John Quincy Adams: A Man for the Whole People

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Release Date: 
June 25, 2024
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This magisterial biography rightly places John Quincy Adams at the forefront of great American statesmen.”

John Quincy Adams was a “child of the Enlightenment” and a believing Christian. He was an American nationalist during a time when America was riven with sectional rivalries and disputes, whose paramount goal was to save the Union. He was an unabashed but not an uncritical patriot. He served one term as President of the United States after winning a much-disputed election in the House of Representatives in 1824, but made a lasting mark on U.S. foreign policy when he served as President James Monroe’s Secretary of State. And to the very end of his life and career, he sought ways to end slavery, which he viewed as an abomination and a betrayal of the country’s founding principles as set forth in the Declaration of Independence.

Randall Woods, the John A. Cooper Distinguished Professor of History at the University of Arkansas, captures all of this and more in his informative, entertaining, and insightful biography of the nation’s sixth president, John Quincy Adams: A Man for the Whole People. As a son of the great John Adams—founding father and president—much was expected of John Quincy. His education began at home. John and Abigail Adams, Woods notes, believed that all human beings “were born with an innate moral sense” which needed reinforcement throughout their lives.

John Quincy learned Latin, Greek, and other subjects at school, but perhaps his most important education was learning at the feet of his father. John Adams was the driving political force behind the American Revolution and served in diplomatic posts for the new nation he helped to create. John Quincy accompanied his father on some of those diplomatic assignments, serving as his father’s secretary in Paris and other European capitals. At the age of 14, John Quincy traveled to St. Petersburg where he served as secretary to the American Minister to Russia, Francis Dana.  

The American Revolution produced a constitutional republic. Shortly thereafter, however, the French Revolution produced the “terror” then led to wars and the rise of Napoleon Bonaparte. The response in the U.S. to the French Revolution and European wars included the early formation of political parties, with Jeffersonian Democratic-Republicans urging an alliance with France while Federalists led by George Washington, Alexander Hamilton and John Adams promoted neutrality. John Quincy sided with his father and the Federalists. John Quincy, Woods writes, “was just as much a conservative nationalist as his father and Alexander Hamilton.” International relations, he believed, should be approached with realpolitik.

Conservative nationalism would be John Quincy Adams’ guidepost throughout his political/diplomatic career. It is reflected in his remarkable diaries that he kept beginning at the age of 12, and his many diplomatic achievements, including the Treaty of Ghent ending the War of 1812, the Convention of 1818 that settled the northwest boundaries between the U.S. and Great Britain, the Transcontinental Treaty of 1819 under which the United States acquired Florida and excluded Spain from the Oregon Territory, and the Monroe Doctrine that warned Europe’s powers to refrain from establishing new colonies in the Western Hemisphere.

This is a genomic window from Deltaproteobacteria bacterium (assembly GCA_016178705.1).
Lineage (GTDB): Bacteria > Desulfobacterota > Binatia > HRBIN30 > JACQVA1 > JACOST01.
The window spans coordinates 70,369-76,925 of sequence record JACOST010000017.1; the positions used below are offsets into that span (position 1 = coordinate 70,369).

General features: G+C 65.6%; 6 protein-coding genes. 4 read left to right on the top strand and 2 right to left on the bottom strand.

Woods notes that John Quincy Adams’ diplomatic approach combined American continental expansionism (“Manifest Destiny”) with foreign policy restraint and realism. John Quincy expressed that approach best in a July 4th address wherein he counseled his countrymen to “go not abroad in search of monsters to destroy” and reminded them that America is the well-wisher of freedom and liberty to all, but the guarantor only of her own.

In telling John Quincy Adams’ life story, Woods presents interesting portraits of Adams’ contemporaries, including Andrew Jackson, Henry Clay, Daniel Webster, John C. Calhoon, James Monroe, Thomas Jefferson, James Polk, Martin Van Buren, and many others. Woods also deals with the “personal” and family life of John Quincy Adams, with all of its joys and many of its sorrows.

The presidential election of 1824 was decided in the House of Representatives because no candidate won a majority of electoral college votes. Andrew Jackson won the popular vote and had the most electoral votes. Adams was second in both. The House of Representatives—voting by state delegations—selected Adams as president. Adams named Henry Clay as his Secretary of State, which led Andrew Jackson and his supporters to label the elect ion a “corrupt bargain.” Jackson rode that theme to the White House four years later.

Adams was elected to congress in his post-presidential years, and served there until his death in 1848. He was involved in debates over the annexation of Texas and the impending Mexican-American War (which he opposed). He capped his distinguished public career by promoting an end to slavery which he believed was tearing apart his beloved Union, including arguing the Amistad case before the U.S. Supreme Court.

This magisterial biography rightly places John Quincy Adams at the forefront of great American statesmen. He was not our greatest president, but he arguably was our greatest secretary of state.